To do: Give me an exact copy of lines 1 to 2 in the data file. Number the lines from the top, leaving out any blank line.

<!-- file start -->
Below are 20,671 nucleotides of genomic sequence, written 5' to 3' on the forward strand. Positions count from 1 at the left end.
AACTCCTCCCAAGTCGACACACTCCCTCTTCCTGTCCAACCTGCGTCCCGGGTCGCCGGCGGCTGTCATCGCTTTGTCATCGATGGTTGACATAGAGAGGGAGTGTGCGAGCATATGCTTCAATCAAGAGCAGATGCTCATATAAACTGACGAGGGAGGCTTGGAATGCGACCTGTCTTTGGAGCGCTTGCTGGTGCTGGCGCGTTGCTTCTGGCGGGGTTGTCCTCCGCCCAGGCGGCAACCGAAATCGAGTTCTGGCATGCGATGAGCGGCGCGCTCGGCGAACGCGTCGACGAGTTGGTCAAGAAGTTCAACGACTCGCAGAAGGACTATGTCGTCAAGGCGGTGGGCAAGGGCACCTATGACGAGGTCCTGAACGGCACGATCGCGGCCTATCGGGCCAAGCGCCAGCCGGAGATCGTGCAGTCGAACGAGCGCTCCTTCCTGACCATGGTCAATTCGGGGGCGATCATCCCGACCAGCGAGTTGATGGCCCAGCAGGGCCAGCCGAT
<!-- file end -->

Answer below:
Below are 20,671 nucleotides of genomic sequence, written 5' to 3' on the forward strand. Positions count from 1 at the left end.
AACTCCTCCCAAGTCGACACACTCCCTCTTCCTGTCCAACCTGCGTCCCGGGTCGCCGGCGGCTGTCATCGCTTTGTCATCGATGGTTGACATAGAGAGGGAGTGTGCGAGCATATGCTTCAATCAAGAGCAGATGCTCATATAAACTGACGAGGGAGGCTTGGAATGCGACCTGTCTTTGGAGCGCTTGCTGGTGCTGGCGCGTTGCTTCTGGCGGGGTTGTCCTCCGCCCAGGCGGCAACCGAAATCGAGTTCTGGCATGCGATGAGCGGCGCGCTCGGCGAACGCGTCGACGAGTTGGTCAAGAAGTTCAACGACTCGCAGAAGGACTATGTCGTCAAGGCGGTGGGCAAGGGCACCTATGACGAGGTCCTGAACGGCACGATCGCGGCCTATCGGGCCAAGCGCCAGCCGGAGATCGTGCAGTCGAACGAGCGCTCCTTCCTGACCATGGTCAATTCGGGGGCGATCATCCCGACCAGCGAGTTGATGGCCCAGCAGGGCCAGCCGAT